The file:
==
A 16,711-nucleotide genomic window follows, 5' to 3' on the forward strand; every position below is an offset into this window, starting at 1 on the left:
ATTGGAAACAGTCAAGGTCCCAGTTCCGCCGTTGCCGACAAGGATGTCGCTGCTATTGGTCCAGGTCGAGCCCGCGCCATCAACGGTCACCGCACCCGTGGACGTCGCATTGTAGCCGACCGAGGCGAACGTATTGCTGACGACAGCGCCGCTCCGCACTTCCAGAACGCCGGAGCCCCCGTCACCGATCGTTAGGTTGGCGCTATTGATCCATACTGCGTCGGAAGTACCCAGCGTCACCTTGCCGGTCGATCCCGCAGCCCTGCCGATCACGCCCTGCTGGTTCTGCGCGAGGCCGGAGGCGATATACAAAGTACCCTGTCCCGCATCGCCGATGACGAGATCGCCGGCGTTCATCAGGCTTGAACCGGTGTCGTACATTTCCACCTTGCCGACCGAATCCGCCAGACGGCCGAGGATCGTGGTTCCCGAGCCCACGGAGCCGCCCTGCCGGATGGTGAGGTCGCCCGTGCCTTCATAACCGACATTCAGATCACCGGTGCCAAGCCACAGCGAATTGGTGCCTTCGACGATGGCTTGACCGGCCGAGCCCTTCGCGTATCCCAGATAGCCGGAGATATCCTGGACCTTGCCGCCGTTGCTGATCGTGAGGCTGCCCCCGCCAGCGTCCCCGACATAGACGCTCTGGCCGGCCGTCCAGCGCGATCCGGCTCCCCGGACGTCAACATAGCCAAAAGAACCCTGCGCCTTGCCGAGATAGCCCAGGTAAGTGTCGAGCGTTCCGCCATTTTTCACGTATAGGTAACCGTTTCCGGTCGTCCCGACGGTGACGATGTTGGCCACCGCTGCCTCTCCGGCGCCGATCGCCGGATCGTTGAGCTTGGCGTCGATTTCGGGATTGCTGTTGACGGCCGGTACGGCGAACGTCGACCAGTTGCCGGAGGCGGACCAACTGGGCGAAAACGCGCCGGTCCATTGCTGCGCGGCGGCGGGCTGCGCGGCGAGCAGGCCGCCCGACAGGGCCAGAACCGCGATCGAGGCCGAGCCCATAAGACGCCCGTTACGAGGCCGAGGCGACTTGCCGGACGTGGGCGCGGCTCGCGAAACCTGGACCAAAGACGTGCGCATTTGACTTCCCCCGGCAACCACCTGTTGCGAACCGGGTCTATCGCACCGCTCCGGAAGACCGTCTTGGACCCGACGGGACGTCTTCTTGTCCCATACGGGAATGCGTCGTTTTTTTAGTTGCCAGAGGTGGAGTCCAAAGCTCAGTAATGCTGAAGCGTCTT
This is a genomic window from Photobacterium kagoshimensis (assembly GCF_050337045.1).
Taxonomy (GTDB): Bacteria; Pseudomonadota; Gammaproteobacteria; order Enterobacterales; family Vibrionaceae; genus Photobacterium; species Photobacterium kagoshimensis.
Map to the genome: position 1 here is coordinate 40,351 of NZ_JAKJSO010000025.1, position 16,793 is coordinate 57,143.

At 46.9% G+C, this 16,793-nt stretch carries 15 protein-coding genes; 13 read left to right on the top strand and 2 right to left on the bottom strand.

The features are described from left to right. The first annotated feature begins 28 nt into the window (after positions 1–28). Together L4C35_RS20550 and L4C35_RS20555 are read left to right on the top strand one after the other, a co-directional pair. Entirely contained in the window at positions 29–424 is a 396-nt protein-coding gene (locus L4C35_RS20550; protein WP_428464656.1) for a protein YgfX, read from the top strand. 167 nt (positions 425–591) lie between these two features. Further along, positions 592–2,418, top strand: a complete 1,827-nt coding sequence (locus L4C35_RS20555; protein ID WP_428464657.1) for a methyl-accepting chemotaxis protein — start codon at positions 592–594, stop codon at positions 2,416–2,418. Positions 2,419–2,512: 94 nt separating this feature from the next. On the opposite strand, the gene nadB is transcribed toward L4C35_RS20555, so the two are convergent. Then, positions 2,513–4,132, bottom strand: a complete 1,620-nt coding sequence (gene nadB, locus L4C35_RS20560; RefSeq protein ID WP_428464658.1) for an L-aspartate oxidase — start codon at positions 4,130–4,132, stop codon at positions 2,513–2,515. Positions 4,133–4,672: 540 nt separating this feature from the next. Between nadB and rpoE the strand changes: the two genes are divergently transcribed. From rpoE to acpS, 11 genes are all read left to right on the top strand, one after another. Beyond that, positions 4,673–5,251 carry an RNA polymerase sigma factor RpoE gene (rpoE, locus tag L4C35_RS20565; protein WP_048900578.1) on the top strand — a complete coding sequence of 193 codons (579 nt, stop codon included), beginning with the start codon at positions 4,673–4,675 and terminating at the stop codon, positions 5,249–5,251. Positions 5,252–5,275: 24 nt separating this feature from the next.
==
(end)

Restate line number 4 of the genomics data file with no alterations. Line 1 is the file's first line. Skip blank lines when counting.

Taxonomy (GTDB): Bacteria; Pseudomonadota; Gammaproteobacteria; order Enterobacterales; family Vibrionaceae; genus Photobacterium; species Photobacterium kagoshimensis.